Fuel Subsidy: Reps reject FG's N3.36trn proposal for 2023, set N1.7 trn as spending limit

The House of Representatives has passed the Medium Term Expenditure Framework and set a ceiling for spending on the controversial fuel subsidy.

The lawmakers put a spending cap of N1.7 trillion for the 2023 fiscal year against the N3.3 trillion proposed by the federal government.

In the MTEF passed on Thursday by the lower chamber, the lawmakers rejected the two scenarios presented by the executive in the proposed MTEF.

According to the Minister of Finance, Zainab Ahmed, in the first scenario, the deficit is projected to be N12.41 trillion in 2023, up from N7.35 trillion budgeted in 2022, representing 196 per cent of total revenue or 5.50 per cent of the estimated GDP.

In this option, she added, the government would spend N6.72 trillion on subsidy.

Mrs Ahmed said the second option involves keeping subsidy till June 2023 and that this scenario will take the deficit to N11.3 trillion, which is 5.01 per cent of the estimated GDP. In this option, PMS subsidy is projected to gulp N3.3 trillion.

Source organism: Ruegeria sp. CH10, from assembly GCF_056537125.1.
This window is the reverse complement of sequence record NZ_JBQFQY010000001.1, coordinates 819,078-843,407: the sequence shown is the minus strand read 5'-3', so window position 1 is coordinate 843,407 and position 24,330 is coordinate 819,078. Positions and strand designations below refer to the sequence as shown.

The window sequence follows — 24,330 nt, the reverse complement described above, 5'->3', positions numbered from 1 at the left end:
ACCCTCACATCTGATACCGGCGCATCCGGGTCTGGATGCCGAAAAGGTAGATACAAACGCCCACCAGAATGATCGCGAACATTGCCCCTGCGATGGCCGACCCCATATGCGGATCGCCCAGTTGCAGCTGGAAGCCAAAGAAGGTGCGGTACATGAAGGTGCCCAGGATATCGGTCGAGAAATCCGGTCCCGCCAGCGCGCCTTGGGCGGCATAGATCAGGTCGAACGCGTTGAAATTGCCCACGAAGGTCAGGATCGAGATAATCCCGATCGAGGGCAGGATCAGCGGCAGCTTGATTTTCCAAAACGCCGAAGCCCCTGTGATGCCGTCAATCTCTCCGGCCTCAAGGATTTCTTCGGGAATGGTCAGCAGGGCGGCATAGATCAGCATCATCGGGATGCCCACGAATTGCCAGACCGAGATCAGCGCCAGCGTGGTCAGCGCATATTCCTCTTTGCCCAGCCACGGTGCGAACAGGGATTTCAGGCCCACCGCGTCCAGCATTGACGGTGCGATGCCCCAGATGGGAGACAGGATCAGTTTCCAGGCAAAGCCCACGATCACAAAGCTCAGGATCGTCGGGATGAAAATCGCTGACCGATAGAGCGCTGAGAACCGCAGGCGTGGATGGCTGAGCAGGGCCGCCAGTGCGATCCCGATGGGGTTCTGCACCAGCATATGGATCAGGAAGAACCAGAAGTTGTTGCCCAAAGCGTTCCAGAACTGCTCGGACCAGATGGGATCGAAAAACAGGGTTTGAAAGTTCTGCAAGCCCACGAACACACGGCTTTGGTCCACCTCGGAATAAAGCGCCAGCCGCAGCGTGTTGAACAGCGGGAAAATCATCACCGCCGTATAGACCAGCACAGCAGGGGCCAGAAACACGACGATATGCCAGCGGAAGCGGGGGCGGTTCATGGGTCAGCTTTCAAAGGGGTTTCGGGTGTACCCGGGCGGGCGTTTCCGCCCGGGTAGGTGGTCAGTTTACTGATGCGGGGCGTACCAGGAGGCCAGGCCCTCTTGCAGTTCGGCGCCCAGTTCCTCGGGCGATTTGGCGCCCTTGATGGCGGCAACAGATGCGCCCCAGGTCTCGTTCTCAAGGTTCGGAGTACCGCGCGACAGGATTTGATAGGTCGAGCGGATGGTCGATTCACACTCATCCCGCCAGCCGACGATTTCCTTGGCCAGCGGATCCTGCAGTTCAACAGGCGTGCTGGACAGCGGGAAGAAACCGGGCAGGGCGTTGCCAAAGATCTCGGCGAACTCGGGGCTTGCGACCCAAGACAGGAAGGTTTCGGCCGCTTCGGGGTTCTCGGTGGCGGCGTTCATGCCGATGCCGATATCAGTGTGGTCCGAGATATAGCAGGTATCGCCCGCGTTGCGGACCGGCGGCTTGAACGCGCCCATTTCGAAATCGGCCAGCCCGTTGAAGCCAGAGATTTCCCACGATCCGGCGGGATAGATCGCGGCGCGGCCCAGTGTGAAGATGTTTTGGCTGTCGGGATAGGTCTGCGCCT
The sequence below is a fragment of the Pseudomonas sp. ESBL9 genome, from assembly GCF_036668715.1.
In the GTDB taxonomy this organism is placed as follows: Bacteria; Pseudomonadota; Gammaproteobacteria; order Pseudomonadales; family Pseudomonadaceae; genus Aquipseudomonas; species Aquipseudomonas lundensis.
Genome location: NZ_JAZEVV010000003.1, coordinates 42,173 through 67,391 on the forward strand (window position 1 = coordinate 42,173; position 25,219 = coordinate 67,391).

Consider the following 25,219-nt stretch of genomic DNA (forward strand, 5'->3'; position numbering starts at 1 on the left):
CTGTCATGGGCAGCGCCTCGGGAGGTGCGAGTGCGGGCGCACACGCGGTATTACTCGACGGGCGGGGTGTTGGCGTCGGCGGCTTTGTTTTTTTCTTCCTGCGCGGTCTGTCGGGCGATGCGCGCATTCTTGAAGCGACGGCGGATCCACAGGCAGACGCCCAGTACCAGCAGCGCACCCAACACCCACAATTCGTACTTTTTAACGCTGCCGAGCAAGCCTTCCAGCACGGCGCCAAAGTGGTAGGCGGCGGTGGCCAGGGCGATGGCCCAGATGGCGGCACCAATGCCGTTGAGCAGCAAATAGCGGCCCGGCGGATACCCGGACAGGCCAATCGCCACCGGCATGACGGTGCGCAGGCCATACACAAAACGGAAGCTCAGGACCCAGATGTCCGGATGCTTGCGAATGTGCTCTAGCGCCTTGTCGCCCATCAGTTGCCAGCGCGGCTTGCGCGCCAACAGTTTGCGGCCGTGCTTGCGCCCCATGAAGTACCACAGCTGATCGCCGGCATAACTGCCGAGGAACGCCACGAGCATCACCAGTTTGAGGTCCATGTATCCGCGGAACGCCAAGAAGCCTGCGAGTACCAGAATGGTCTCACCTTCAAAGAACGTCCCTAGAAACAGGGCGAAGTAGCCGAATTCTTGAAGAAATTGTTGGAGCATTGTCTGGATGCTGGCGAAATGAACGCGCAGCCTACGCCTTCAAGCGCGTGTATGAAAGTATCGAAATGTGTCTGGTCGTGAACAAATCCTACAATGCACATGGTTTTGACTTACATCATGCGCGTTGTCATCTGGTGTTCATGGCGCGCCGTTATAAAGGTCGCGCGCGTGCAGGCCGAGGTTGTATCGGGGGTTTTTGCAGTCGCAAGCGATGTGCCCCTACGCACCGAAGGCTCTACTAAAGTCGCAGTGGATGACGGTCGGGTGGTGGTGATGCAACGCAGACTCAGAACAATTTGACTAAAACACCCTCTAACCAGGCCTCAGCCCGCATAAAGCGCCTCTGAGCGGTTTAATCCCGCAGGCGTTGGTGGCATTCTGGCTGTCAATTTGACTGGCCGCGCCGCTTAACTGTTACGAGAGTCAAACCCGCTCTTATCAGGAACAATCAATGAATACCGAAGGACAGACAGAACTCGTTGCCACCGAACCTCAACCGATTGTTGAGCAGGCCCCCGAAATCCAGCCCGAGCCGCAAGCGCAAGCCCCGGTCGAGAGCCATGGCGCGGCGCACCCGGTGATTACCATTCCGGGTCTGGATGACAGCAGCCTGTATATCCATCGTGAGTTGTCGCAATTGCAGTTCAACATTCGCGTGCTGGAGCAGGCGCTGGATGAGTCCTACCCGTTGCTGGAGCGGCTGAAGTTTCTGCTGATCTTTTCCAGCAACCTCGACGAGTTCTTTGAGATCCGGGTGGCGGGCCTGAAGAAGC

In the MTEF report adopted by the Committee of Supply, the House resolved “that the cost of petroleum subsidy be capped at N1.7 trillion accordingly, all relevant agencies of the governments will be required to take necessary action to keep the petroleum subsidy cost to the government within the N1.7 trillion ceiling in 2023.”

The lawmakers stated that by this action, “the sum of N737,306, 443,151 will be saved and this should be used to reduce the fiscal deficit of N11.3 trillion of the government as contained in the MTEF/FSP,” and “the savings from the subsidy regime amounting to N737.31 billion to N10.56 trillion,”

Figures not adding up

However, the figures presented by the lawmakers did not add up.

Going by the spending limit of N1.7 trillion and the expected saving of N737.36 billion, this gives an aggregate of about N2.4 trillion, which is lower than the N3.3 trillion proposed by the government.

In addition, the lawmakers increased the oil price benchmark from $70 per barrel to $73 per barrel, hence, the extra $3 on every barrel. Despite this adjustment, the deficit was only reduced by N737.36 billion savings from the subsidy ceiling.

When clarification on these discrepancies was sought during a media briefing, the Vice Chairman of the Committee, Saidu Abdulahi (APC, Niger), promised to go over the documents.


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